Later in December, I’m off to see a stage adaptation of James and the Giant Peach. I haven’t read Roald Dahl’s book since I was a child, so I’ve forgotten much of the plot and I’m looking forward to being surprised.

Someone asked me recently which authors I liked to read when I was younger, and I could only name him and Enid Blyton. With a little thought, I added Sue Townsend’s Adrian Mole series. I did used to read quite a bit, but from all over the place. My grandad used to take me to the library: I would pick books I liked the look of, and I can’t remember any of the authors’ names. I’ll report back if that changes.

How Low Can You Go?

Until 25 January 2015, Dundee Contemporary Arts are showing an exhibition by time-based artist Jim Campbell. Whereas a TV or computer screen has a resolution up to about two million pixels, he uses software to reduce the quality of a normal video to no more than around 1000 pixels. The viewer is expected to fill in the gaps; fortunately most viewers are particularly good at this.

Imagine all the triangles…

Look at the graphic on the right, for instance. There are only three small black circles with notches cut out of them, but your brain imagines a large white triangle just from the information it’s given.

Using this principle, his work Home Movies 1040-3 presents amateur footage so the figures are recognisable as people, but the faces are deliberately obscured. Tilted Plane gives the impression of birds or bats flapping overhead by lightbulbs momentarily switching off in sequence. Meanwhile in Gallery 2, pulsating lights reflect the emotion behind the fragments of text displayed around the walls, and those fragments tell a story.

Telling a tale in just a few words is a long-established challenge among writers. One of the most famous examples is attributed to Ernest Hemingway: For sale: baby shoes, never worn. The reader must infer what happened to the baby and why the shoes are being sold. With the advent of SMS and then Twitter, limits of 140 to 160 characters are also popular. My very first writing prize was a £20 Odeon voucher for the following: “Get down from there,” said his mum. For the first time in his life, he listened to her, the noose tightening around his neck as he jumped.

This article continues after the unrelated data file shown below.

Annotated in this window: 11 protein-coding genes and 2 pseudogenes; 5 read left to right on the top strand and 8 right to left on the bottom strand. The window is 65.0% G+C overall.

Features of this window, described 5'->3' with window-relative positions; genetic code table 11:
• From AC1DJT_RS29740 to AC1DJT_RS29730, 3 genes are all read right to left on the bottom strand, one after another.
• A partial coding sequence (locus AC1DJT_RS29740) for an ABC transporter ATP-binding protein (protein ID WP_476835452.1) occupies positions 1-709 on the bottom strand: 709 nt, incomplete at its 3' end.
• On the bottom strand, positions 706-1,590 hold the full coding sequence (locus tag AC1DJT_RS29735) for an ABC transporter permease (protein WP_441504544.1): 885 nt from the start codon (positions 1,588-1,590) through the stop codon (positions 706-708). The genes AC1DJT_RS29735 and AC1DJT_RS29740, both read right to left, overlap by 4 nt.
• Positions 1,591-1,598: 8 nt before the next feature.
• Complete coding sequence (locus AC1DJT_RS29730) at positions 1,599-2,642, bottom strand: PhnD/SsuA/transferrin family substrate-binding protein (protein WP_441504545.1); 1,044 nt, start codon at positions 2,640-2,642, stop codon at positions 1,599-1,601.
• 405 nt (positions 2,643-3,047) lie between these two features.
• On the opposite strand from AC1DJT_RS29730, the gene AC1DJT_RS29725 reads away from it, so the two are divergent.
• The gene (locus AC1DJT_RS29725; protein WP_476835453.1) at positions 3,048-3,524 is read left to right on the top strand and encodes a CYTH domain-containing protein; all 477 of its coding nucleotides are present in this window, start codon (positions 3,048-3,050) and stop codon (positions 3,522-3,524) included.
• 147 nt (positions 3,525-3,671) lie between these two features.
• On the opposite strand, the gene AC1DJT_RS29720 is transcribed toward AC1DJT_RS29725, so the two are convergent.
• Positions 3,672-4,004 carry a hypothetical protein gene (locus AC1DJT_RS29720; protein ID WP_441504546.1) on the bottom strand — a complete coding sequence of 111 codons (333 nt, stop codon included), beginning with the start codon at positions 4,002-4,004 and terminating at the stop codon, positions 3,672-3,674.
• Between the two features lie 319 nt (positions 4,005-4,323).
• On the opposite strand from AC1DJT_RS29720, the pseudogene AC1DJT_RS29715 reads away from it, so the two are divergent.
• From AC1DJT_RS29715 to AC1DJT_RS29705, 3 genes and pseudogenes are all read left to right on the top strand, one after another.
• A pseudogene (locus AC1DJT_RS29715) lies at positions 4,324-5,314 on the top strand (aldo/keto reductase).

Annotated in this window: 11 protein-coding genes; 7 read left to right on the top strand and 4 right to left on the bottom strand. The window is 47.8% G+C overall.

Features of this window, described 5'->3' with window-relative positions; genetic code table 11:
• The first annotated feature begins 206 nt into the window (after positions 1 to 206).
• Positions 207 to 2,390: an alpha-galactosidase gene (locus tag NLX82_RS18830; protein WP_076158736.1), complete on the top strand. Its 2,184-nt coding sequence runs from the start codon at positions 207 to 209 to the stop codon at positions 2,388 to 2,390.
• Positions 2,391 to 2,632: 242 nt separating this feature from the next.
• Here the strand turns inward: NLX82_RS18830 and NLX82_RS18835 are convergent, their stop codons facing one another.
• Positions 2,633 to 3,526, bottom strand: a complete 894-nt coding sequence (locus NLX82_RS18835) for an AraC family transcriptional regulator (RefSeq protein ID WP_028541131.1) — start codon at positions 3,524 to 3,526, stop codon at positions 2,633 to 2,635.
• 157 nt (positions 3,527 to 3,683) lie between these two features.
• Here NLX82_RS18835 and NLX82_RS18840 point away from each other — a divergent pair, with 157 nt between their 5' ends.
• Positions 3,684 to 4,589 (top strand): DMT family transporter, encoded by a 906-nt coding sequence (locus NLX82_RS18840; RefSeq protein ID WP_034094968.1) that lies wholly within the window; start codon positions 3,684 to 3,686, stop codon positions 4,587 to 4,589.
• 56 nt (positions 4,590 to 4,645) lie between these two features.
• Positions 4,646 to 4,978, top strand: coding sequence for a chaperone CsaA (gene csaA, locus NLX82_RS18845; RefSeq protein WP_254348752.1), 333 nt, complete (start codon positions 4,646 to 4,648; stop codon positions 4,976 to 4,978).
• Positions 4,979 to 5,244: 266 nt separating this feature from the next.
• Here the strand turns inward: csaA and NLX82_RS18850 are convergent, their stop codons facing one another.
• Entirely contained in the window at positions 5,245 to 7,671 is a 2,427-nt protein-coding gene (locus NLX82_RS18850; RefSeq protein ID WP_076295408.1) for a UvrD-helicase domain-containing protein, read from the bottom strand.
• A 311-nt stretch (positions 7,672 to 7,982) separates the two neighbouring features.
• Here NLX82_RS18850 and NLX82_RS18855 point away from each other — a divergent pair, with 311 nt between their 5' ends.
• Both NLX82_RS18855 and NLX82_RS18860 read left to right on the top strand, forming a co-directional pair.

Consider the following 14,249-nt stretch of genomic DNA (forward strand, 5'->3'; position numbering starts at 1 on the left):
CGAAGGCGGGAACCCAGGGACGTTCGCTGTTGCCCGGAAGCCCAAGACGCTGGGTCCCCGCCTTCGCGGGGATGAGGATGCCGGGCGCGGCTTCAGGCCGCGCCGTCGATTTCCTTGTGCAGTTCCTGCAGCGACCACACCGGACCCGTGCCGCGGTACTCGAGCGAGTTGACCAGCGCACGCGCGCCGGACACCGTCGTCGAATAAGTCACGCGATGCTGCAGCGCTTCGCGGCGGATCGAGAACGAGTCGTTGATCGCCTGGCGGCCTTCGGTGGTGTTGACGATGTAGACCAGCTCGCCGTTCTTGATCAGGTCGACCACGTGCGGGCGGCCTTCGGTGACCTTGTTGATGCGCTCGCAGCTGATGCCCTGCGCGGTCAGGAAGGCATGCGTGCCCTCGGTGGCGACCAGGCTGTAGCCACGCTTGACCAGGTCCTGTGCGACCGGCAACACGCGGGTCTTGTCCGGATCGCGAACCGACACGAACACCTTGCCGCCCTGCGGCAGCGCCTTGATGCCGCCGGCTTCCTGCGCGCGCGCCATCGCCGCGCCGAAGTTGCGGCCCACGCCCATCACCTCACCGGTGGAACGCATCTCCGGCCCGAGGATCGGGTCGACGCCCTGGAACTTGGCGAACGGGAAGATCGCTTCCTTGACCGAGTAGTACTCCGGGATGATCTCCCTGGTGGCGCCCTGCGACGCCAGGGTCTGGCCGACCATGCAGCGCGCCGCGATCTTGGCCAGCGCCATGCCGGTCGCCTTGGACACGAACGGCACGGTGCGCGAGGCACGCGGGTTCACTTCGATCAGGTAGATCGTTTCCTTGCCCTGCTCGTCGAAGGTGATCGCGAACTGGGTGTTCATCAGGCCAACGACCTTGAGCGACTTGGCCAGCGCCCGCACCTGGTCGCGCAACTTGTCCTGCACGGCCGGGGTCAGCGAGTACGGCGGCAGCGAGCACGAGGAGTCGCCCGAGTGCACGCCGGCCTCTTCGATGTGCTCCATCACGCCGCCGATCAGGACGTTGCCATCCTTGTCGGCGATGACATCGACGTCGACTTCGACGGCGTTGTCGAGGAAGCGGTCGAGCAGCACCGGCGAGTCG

Even with slightly longer works, pulling back the word count or simplifying the action can make for a better story, as the reader has to do some of the work. In one case, I’d written a 1000-word story starting with a man being woken up by a noisy neighbour, him going to the door to investigate and finding the police there, then the police interviewing the woman and her son. The first two thirds of the story just weren’t working, so I eventually removed them. The result was a much tighter story that made the twist ending more shocking as we didn’t see the events leading up to it.

And with all that in mind, I’m going to shorten this entry by letting it end abru

Binge Reading™.

You were expecting an entry on Monday, weren’t you? Douglas Adams commented, “I love deadlines. I like the whooshing sound they make as they fly by.”

While I normally frown upon such a laissez faire attitude, I completed National Novel Writing Month on Sunday 30 November at 1:13pm with 50,123 words. As Municipal Liaison, I wanted to set a good example, but I was keen to stress to the members that there’s no shame in not reaching the target.

From there, it was straight into the folio for my MLitt module, comprising two short stories, two poems and a poetic monologue, representing a variety of styles. I’d done most of the work, so it was a matter of pulling together the threads into one document. I submitted that at lunchtime yesterday, the day it was due.

Which left today to craft an entry, and I’ve had plenty of time to do so, as I’ve been awake since 1:50am after approximately four hours’ sleep.

This will be my blow-out weekend before I dive straight back into other projects and catch up on my reading. On my coffee table lies Quiet Dell by Jayne Anne Phillips and Raymond Carver’s collection Elephant and Other Stories, both of which need to be returned to the library in under a fortnight. The former is a weighty volume, but I shall tackle it before that deadline.

For this, I’d like to introduce Binge Reading™. It’s similar to the more familiar binge drinking or binge watching, but better for you than both of these activities. Use Binge Reading™ as you please, but remember to mention you read it here first.